(AP) NEW ORLEANS — Carlos Miguel Prieto has been in charge of the Louisiana Philharmonic Orchestra’s musical direction for 17 seasons. This summer, when conductor Matthew Kraemer assumes control, that changes.
The Board of Trustees of the orchestra recently declared that Kramer will take over in July and officially introduce himself to music enthusiasts in the middle of September.
The appointment was described by Kraemer as a “opportunity of a lifetime.”
“I am overjoyed. I’m really eager to move. The arrival of summer is urgently needed, he told The Associated Press. He said he was “grateful for the LPO’s trust” and hailed the Louisiana Philharmonic as “part of the cultural fabric of New Orleans and Louisiana.”
After the New Orleans Symphony Orchestra failed due to debt in 1991, a musician-owned cooperative known as the Louisiana Philharmonic was founded. It calls itself the oldest full-time musician-governed and cooperatively run orchestra in the country.
The group has been looking for “a leader to take our gifted musicians to new artistic heights and firmly plant roots in our magnificent city, and we found just that person in Matthew,” according to Dr. Bernard Jaffe, the board president.
Kraemer, an Indiana native, was chosen as the Indianapolis Chamber Orchestra’s primary conductor and music director in 2015. He also held the positions of artistic director of Orchestra Indiana and music director of the Butler County Symphony in Pennsylvania. He also frequently works with Broadway actress Idina Menzel and has conducted many of her performances in the United States.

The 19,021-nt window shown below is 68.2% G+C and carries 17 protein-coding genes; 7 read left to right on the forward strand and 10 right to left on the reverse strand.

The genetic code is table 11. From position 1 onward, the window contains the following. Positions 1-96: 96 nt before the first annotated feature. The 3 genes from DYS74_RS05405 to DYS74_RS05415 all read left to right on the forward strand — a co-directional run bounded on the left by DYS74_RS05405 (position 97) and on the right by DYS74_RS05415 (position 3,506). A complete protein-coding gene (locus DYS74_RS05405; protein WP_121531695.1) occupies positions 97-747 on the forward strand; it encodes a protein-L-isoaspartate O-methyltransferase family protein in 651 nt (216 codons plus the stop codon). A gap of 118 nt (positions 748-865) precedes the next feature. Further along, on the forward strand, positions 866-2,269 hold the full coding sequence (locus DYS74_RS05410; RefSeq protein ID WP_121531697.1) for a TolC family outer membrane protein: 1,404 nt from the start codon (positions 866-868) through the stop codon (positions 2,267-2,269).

In terms of conduct, Kraemer described himself as “collaborative.” “I feel at ease working with musicians. I favor using rehearsal time intelligently and being effective. He stated that in order to create a setting where the musicians “feel they can play their best,” a great deal of planning should be done beforehand.
Jaffe praised him for having “all the attributes of a contemporary music director,” including “exquisite musical intellect and interpretive skills, extensive organizational leadership experience.”
Kraemer pointed out that the Louisiana Philharmonic was very successful at promoting the orchestra under Prieto’s direction and has had a long-lasting effect on both the orchestra and the community.
He stated, “I look forward to continue the excellent work that has been done as well as investigating new partnerships. As we work toward what the orchestra will look like in the twenty-first century, the options are endless.
He stated that orchestras no longer play just classical music. Anything, from rock to opera and beyond, is included. He claimed that the Lost Bayou Ramblers, Big Freedia, and Tank and the Bangas have all received praise from the Louisiana Philharmonic in recent years. Although it is a 400-year-old art form, he claimed that it is still very relevant today. The “Star Wars” theme frequently coexists with the more common Mozart or Beethoven works.
Kraemer expressed excitement about “creating a greater mark on youngsters in the community” in his capacity as director.
I truly want to get instruments into their hands and demonstrate to them the value of such learning, he said. “They learn willpower, tenacity, and how to collaborate to produce something amazing through music. What music can achieve is amazing. It teaches kids lessons about life and demonstrates the value of hard effort and commitment to a cause.
The opportunity to lead the Louisiana Philharmonic, according to Kraemer, was one he couldn’t pass up.
With this orchestra, he continued, “the challenge and the creative possibilities are all there.” “And I find the city to be utterly intriguing. We like change, and my family and I are eager to learn more about the history and culture of the new city.